29 August, 2014 / Ziqa'ad 2, 1435

THE registration of cases under the Anti-Terrorism Act against four newspapers by the Quetta police is unjustifiable. The newspapers were hauled up for publishing a statement by Jaish al-Islam, a banned organisation, in which the group claimed responsibility for the killing of a police officer. It goes without saying that the media must not glorify violence. But the glorification of terrorism is one thing; covering acts of terror, or statements claiming these, quite another. For instance, Al Qaeda supremo Ayman al-Zawahiri is among the world’s most wanted militants, but what he says and does is reported the world over. Similarly, giving coverage to the TTP’s brazen-faced threat of violence against political parties during the current election campaign makes eminent sense so that the public remains informed of the group’s intentions. And when the TTP made a so-called peace offer, the media reported not only the sham offer but the subsequent debate in parliament. More than a decade ago, the Musharraf regime banned many extremist parties, but that had little effect on their working. The bans proved ineffective for two reasons: first, the outlawed groups re-emerged under new names; second, the ban placed no restrictions on the activity of the personalities behind the groups. This ensured the continuity of the parties’ leadership. Currently, many such personalities are taking part in next month’s election and the media has no choice but to bring this to the notice of the people.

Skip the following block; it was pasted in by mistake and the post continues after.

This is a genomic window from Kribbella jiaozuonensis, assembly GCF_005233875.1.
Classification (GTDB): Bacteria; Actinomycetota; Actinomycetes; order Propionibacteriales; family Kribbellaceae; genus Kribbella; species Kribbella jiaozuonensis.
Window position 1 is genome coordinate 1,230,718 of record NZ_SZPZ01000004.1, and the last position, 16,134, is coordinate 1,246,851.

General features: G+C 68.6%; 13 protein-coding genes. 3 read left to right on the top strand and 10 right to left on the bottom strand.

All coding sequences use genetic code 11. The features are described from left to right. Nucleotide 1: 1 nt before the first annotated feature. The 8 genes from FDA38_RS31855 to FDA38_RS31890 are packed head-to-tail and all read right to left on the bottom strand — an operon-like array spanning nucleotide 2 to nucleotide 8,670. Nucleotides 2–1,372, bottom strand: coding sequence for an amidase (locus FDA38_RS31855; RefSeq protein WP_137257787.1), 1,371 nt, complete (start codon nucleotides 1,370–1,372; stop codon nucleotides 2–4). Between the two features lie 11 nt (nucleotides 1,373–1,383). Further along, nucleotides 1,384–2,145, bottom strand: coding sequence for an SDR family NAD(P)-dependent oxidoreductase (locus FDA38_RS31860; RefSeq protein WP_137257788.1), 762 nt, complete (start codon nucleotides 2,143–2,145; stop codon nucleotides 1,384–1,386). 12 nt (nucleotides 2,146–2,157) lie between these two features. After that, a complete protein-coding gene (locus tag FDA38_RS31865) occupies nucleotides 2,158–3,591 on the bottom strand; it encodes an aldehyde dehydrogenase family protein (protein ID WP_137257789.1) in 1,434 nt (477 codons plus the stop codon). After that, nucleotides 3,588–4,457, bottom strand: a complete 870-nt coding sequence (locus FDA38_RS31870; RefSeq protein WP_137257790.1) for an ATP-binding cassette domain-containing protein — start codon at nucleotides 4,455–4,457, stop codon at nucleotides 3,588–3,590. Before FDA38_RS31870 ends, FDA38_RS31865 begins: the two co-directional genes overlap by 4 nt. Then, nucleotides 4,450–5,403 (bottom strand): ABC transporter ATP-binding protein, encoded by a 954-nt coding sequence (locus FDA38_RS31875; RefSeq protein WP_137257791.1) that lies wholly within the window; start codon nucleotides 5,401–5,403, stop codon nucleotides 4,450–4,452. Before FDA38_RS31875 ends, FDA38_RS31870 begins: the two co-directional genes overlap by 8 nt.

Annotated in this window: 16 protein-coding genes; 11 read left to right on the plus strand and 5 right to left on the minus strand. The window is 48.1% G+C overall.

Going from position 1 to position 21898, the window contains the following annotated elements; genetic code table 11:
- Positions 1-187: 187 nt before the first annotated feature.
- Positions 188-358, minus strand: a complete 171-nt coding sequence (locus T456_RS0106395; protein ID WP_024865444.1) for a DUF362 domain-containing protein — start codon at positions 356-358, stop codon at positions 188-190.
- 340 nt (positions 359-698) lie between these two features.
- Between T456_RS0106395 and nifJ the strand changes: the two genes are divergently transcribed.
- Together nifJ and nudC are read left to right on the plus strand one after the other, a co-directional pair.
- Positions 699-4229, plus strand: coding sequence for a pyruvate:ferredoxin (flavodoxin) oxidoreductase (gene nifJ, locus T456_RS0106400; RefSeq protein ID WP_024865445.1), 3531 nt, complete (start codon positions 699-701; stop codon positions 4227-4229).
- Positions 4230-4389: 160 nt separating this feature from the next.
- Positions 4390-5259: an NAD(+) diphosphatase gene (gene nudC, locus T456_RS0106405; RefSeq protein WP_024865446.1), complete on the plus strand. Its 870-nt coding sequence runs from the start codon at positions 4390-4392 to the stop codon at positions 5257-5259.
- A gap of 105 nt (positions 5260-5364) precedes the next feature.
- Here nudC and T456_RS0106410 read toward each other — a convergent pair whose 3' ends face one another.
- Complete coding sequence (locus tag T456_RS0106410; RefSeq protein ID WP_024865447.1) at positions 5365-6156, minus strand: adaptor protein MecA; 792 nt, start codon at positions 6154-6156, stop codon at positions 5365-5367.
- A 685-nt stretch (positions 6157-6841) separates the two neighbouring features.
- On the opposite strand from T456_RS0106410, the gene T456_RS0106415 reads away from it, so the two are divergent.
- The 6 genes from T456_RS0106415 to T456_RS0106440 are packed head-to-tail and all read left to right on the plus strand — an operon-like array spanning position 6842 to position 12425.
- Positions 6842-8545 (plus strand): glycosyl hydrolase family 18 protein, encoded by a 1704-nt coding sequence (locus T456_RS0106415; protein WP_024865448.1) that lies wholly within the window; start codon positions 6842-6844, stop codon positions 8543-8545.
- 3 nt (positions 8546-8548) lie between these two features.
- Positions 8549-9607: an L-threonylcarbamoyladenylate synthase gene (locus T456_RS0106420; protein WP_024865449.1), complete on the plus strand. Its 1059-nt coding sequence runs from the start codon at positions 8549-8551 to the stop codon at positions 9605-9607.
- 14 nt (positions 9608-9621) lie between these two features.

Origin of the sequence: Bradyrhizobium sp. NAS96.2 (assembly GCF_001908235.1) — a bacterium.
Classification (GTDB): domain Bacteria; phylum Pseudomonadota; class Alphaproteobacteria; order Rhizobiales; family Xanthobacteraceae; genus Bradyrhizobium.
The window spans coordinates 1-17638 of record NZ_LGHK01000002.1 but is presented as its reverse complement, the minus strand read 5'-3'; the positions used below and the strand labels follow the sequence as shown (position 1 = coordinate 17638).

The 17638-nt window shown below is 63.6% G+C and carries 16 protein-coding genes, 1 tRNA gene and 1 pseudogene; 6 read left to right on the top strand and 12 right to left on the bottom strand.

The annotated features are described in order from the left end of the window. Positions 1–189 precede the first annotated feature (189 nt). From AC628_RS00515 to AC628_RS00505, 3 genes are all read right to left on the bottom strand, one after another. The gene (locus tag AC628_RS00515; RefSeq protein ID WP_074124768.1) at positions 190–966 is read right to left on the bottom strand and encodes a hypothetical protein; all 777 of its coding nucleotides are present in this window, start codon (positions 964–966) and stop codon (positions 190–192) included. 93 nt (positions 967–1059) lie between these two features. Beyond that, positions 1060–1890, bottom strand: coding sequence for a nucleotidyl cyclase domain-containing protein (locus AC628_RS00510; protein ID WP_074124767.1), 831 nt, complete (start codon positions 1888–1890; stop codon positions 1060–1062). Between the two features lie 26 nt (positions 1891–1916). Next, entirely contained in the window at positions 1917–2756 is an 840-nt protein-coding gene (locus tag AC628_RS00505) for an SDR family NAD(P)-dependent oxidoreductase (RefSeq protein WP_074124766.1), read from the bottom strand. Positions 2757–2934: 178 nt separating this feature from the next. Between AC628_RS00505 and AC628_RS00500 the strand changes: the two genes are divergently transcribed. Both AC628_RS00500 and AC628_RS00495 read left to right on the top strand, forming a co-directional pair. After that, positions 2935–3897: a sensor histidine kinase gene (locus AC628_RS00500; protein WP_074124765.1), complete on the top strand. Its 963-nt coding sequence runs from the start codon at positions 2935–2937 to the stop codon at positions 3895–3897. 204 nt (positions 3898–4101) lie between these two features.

Meanwhile, threatened by the militants on the one hand and hounded mercilessly by the security agencies on the other, the media in Balochistan is facing severe restrictions in its attempt to present a factual and unbiased view of the growing menace of militancy in the province. With militants — Islamists and nationalists — issuing threats to the media and actively hampering the distribution of newspapers in certain areas, it is up to the government and the mainstream Baloch national parties to provide a secure environment to journalists instead of further deterring them from their job.


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Comments (2) (Closed)


Keti Zilgish
Apr 16, 2013 06:09pm
The 1973 constitution is directly to be blamed for this confusion and the higher judiciary of Pakistan, so very unlike the Supreme Court of Bangladesh, has always been cowardly enough to have not dared a comment on "the higher glory of Islam".
Jalaluddin S. Hussain
Apr 17, 2013 03:47am
The governments, both federal and provincial, and the mainstream political parties must provide safe and secure environment for the journalists to work in Baluchistan.